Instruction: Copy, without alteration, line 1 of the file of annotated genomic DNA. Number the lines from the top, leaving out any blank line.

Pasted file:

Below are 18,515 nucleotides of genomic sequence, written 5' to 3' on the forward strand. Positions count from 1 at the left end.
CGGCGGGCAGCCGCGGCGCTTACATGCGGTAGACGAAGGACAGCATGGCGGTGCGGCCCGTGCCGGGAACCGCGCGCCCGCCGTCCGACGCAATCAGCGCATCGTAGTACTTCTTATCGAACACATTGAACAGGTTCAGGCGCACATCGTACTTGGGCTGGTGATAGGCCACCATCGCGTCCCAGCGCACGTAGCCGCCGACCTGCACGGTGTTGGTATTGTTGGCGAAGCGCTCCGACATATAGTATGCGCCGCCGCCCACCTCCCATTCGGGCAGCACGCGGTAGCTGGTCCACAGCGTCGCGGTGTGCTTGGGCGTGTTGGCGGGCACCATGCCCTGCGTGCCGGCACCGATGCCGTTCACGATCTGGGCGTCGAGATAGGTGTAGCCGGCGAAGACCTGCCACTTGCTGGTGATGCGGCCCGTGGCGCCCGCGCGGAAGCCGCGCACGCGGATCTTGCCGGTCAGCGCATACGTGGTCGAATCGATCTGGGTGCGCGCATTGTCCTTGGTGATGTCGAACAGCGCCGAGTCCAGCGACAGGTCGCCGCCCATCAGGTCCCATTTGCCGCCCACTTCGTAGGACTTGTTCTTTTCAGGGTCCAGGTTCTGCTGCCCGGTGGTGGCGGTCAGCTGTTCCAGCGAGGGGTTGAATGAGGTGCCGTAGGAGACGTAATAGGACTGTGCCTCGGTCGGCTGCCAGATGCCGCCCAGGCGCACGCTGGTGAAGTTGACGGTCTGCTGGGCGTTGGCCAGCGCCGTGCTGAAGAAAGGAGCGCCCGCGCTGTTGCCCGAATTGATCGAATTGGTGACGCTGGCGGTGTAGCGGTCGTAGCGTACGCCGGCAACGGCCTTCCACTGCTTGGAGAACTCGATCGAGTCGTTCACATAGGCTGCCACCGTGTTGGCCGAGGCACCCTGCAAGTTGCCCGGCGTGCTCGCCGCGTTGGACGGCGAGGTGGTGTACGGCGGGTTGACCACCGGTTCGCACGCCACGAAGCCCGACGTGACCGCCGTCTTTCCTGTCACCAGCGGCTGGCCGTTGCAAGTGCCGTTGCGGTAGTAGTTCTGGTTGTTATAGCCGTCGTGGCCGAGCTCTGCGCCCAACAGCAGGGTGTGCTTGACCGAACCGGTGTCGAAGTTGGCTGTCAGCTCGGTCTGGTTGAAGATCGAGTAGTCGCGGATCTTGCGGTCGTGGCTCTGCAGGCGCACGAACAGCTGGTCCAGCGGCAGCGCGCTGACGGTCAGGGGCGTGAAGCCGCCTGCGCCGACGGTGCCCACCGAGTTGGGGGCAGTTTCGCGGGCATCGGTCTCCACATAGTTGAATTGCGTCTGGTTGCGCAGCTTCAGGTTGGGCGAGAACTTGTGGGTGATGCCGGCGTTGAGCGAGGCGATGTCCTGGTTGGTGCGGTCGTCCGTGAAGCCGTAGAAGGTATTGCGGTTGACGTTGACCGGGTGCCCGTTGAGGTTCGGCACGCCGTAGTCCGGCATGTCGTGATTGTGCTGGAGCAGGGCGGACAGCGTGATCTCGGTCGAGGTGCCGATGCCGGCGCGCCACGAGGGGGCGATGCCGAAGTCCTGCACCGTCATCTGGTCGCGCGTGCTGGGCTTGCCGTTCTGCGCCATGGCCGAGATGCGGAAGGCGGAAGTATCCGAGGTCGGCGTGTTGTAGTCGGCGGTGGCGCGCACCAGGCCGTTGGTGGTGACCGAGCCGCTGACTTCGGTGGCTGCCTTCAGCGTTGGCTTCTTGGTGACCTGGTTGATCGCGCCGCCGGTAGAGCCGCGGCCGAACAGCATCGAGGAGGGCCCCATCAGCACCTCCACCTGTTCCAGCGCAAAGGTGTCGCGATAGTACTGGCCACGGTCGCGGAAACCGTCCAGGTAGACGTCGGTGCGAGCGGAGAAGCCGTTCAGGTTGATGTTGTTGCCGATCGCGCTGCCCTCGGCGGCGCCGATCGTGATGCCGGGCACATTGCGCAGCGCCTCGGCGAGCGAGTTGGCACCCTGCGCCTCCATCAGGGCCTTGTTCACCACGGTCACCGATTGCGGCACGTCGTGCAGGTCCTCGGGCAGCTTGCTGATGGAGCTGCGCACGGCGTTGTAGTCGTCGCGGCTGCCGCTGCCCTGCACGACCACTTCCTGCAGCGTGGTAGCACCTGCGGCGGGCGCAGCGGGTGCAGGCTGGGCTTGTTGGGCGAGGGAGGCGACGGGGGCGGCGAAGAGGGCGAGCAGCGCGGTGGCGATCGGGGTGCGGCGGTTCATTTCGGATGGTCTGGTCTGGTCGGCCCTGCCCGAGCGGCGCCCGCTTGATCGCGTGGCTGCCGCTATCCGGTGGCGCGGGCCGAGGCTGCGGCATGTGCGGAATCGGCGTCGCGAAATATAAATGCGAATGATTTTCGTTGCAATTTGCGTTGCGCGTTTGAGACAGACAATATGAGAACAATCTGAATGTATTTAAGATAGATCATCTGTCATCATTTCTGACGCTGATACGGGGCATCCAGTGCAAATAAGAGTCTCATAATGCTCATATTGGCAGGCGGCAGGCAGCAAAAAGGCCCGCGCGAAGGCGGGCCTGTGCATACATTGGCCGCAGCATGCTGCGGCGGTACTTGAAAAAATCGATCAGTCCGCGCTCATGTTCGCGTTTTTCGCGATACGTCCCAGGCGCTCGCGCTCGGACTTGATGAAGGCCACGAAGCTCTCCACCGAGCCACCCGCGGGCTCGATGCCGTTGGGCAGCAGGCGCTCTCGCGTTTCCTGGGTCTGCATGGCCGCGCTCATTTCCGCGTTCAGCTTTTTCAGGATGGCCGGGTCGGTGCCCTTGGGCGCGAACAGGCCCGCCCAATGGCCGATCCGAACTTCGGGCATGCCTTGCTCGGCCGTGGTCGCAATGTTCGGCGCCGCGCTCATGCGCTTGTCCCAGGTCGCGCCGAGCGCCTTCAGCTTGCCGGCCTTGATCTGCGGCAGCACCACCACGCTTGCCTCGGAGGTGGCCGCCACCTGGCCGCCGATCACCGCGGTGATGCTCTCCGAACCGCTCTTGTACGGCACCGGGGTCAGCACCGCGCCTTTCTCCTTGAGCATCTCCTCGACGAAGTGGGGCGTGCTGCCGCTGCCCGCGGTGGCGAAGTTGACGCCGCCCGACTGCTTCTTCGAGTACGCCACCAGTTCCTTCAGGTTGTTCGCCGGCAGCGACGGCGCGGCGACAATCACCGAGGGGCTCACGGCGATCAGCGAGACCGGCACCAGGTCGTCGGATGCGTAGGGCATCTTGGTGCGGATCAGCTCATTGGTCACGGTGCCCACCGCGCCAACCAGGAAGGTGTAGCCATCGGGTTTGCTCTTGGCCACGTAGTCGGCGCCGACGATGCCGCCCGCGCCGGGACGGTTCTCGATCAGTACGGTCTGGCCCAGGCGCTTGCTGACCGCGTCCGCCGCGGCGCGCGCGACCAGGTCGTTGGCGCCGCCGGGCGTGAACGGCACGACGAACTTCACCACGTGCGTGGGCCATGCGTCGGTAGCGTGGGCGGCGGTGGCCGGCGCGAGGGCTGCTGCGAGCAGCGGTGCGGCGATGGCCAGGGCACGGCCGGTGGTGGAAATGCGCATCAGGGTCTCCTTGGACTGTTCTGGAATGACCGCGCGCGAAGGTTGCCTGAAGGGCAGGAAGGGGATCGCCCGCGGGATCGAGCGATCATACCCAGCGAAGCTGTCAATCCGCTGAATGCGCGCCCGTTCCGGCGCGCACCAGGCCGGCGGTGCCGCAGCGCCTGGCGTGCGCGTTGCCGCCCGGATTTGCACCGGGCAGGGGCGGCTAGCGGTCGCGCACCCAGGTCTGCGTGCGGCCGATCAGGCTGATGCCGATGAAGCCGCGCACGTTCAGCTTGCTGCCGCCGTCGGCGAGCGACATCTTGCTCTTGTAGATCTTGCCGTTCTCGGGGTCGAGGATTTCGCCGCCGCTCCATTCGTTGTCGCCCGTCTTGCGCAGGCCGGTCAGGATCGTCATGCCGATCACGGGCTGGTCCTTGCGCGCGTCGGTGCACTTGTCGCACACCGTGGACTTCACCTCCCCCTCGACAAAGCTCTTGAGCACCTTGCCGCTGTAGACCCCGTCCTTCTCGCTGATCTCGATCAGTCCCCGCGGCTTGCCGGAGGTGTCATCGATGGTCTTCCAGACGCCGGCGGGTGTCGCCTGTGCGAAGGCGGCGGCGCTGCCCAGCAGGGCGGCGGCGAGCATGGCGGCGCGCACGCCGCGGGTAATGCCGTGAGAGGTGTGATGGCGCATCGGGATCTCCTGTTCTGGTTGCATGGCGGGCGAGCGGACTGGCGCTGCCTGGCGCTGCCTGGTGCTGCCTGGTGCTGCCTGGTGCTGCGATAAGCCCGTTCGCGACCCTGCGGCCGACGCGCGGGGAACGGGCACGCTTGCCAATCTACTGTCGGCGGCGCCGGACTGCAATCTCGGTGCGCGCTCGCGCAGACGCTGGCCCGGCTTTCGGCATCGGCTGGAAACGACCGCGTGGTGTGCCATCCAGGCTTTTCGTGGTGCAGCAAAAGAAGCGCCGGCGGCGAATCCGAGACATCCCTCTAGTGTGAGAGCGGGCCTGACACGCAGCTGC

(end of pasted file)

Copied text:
Below are 18,515 nucleotides of genomic sequence, written 5' to 3' on the forward strand. Positions count from 1 at the left end.